THE WEEK IN COMPASSIONATE CONSERVATISM

Well, the Republican Majority has finally left DC for another one of those extended vacations that most of them like to impugn when French workers take them. They didn’t go home nearly soon enough though.

Wednesday night – by two votes – the House passed CAFTA, voting to accelerate the corporate-driven race to the bottom in working standards. As Mark Weisbrot reminds us:

CAFTA will increase some barriers to trade while lowering others. One of the barriers it increases is on patented pharmaceutical drugs. This is the most costly form of protectionism in the world today. The benefits from free trade in these goods are much appreciated by the millions of Americans who cross the Canadian or Mexican border to get their prescription drugs. But CAFTA will make it more difficult for countries like Guatemala to get access to affordable medicines…Over the last 30 years the typical (median) wage in the United States has hardly grown — only about 9 percent. Productivity — output per employee — has grown by 82 percent over the same period…Over the next decade, the dollar will fall further and our trade deficit will shrink. Measured in non-dollar currencies, the value of U.S. imports is expected to decline over the next decade. This means that CAFTA countries are making costly concessions for a prize that most likely won’t be there.

House Democrats did a much better job of bucking the “Washington Consensus” than their counterparts in the Senate, a quarter of whom backed the bill. That only fifteen House Democrats voted with Thomas Friedman on a “free trade” bill is a hopeful sign of how much that consensus has fractured in the past decade. Those fifteen votes, sadly, seem to have made all the difference Wednesday. David Sirota provides a helpful list of the eleven Democrats in Congress who voted not just for CAFTA but for the Bankruptcy and “Class Action Fairness” bills as well, and some much-needed skepticism about claims that they acted out of electoral necessity.

As if CAFTA wasn’t bad enough, yesterday the Senate passed up a bill protecting detainees’ human rights and passed a bill curtailing victims’ rights to a day in court against the gun industry. And an Energy Bill which, as John Podesta observes,

gives away our tax dollars to energy companies already making record profits. The challenges we face in moving to more secure and sustainable energy use are large. We need a bold energy policy for the United States. Sadly, even the modest commitment to increase the use of renewable sources for electricity or language acknowledging the danger of climate change did not survive in the final bill. We must continue to challenge the Bush administration and Congress to get serious about decreasing the oil consumption of the United States and combating global warming. The energy bill the Senate will vote on today ignores those challenges.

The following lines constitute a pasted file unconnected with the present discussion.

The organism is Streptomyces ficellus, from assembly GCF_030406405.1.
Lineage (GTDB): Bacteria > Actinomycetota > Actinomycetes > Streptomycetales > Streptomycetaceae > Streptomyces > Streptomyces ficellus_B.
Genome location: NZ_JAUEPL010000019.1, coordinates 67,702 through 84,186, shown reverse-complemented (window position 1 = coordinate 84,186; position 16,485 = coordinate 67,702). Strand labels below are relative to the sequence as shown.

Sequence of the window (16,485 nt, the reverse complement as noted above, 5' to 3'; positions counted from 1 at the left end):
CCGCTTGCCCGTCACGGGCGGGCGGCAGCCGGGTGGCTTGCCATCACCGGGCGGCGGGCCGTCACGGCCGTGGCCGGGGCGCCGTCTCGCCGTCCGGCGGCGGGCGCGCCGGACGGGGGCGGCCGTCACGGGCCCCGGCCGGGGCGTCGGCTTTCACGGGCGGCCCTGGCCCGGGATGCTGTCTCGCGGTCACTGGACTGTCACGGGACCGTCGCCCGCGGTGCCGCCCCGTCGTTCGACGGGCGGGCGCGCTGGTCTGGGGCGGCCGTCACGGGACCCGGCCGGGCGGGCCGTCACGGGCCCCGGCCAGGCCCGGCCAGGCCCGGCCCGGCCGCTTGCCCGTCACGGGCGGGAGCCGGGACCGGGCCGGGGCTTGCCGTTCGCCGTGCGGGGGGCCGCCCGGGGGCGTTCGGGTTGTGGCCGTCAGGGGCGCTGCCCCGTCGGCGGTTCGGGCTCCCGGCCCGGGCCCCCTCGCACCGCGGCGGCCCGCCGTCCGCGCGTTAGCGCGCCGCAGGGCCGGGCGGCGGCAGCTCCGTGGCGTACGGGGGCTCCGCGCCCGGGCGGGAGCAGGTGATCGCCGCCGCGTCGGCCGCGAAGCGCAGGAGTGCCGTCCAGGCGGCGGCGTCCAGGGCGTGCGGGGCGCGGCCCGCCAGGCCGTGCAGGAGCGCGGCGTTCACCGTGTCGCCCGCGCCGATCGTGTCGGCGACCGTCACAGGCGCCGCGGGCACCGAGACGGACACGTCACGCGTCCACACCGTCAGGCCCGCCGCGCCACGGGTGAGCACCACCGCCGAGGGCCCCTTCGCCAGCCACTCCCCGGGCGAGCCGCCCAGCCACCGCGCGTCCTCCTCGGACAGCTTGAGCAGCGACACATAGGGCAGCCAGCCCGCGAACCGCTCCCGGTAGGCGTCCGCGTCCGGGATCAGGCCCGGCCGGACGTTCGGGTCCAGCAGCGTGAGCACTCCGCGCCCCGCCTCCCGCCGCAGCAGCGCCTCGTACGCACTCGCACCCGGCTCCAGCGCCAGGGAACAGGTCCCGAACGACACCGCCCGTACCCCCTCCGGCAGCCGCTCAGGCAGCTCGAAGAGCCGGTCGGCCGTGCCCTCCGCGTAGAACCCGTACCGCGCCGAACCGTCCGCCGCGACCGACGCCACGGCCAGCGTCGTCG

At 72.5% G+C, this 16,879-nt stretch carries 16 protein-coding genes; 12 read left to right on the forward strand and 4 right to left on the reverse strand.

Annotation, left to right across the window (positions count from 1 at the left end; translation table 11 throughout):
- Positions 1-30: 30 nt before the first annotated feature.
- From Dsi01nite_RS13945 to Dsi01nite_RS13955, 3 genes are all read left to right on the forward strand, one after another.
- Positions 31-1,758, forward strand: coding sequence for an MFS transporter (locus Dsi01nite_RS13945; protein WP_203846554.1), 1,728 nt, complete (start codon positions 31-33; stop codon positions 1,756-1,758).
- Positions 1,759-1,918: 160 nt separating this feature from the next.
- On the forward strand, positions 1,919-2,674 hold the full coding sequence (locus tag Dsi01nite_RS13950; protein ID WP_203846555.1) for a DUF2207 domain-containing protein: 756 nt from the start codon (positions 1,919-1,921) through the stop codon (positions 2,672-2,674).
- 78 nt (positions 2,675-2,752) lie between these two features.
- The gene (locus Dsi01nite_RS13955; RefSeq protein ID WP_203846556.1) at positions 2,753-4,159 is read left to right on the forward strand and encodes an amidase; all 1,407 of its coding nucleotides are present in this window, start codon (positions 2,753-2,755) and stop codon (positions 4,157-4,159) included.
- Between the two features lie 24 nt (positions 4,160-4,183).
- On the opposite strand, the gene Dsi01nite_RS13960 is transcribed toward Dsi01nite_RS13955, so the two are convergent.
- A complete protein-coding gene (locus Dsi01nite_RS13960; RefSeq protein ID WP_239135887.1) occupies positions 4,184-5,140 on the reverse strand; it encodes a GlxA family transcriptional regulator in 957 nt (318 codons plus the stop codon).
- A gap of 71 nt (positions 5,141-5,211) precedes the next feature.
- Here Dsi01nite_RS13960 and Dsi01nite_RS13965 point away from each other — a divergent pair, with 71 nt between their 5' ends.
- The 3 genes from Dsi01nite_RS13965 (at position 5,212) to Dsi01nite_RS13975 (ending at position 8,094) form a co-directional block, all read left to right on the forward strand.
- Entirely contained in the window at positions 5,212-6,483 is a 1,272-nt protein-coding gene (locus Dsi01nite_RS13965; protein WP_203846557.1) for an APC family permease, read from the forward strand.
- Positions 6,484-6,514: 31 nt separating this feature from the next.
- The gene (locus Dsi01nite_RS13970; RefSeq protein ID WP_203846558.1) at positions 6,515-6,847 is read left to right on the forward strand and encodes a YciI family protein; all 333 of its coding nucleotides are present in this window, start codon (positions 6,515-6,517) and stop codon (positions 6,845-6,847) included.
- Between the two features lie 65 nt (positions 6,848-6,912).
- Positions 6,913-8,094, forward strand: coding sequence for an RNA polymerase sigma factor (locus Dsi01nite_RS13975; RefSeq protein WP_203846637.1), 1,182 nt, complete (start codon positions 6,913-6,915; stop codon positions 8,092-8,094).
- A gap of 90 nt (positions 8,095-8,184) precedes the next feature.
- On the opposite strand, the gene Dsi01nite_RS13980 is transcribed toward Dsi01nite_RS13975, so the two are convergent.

And the Senate voted to extend the PATRIOT Act, though in a slightly more constitution-friendly version than that passed by the House. As Lisa Graves of the ACLU said yesterday:

Although the ACLU was unable to endorse the final bill, it contains some provisions mindful of the Bill of Rights, and does not include such broad and unnecessary powers like administrative subpoenas.

Small victories.

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No real surprises in tonight’s press conference. That Bush saw the need to have it at all demonstrates what must be a growing sense that public opinion is only further solidifying against this administration on each of its major domestic policy initiatives. Still not much of a social security plan. Un-conservative as means testing may sound, ultimately it’s an approach to fray the social contract by transforming social security in the public mind from a universal compact into a payoff to the poor. The next step, a generation from now, is capitalizing on that image to further assault the program. Meanwhile, makes sense that Bush set himself up as the good cop on the “filibuster against people of faith” line, although he can’t really distance himself from that nasty line without actually, well, distancing himself from it. Interesting to see him say that his energy bill won’t help for a decade.

Greg Palast’s column on the Blackout is a must-read – as is his book, which, ironically, I finished while trapped on a train for 11 hours outside of New Rochelle during the blackout. A selection:

Is tonight’s black-out a surprise? Heck, no, not to us in the field who’ve watched Bush’s buddies flick the switches across the globe. In Brazil, Houston Industries seized ownership of Rio de Janeiro’s electric company. The Texans (aided by their French partners) fired workers, raised prices, cut maintenance expenditures and, CLICK! the juice went out so often the locals now call it, “Rio Dark.”

So too the free-market cowboys of Niagara Mohawk raised prices, slashed staff, cut maintenance and CLICK! — New York joins Brazil in the Dark Ages.

Californians have found the solution to the deregulation disaster: re-call the only governor in the nation with the cojones to stand up to the electricity price fixers. And unlike Arnold Schwarzenegger, Gov. Gray Davis stood alone against the bad guys without using a body double. Davis called Reliant Corp of Houston a pack of “pirates” –and now he’ll walk the plank for daring to stand up to the Texas marauders.

So where’s the President? Just before he landed on the deck of the Abe Lincoln, the White House was so concerned about our brave troops facing the foe that they used the cover of war for a new push in Congress for yet more electricity deregulation. This has a certain logic: there’s no sense defeating Iraq if a hostile regime remains in California.

Sitting in the dark, as my laptop battery runs low, I don’t know if the truth about deregulation will ever see the light –until we change the dim bulb in the White House.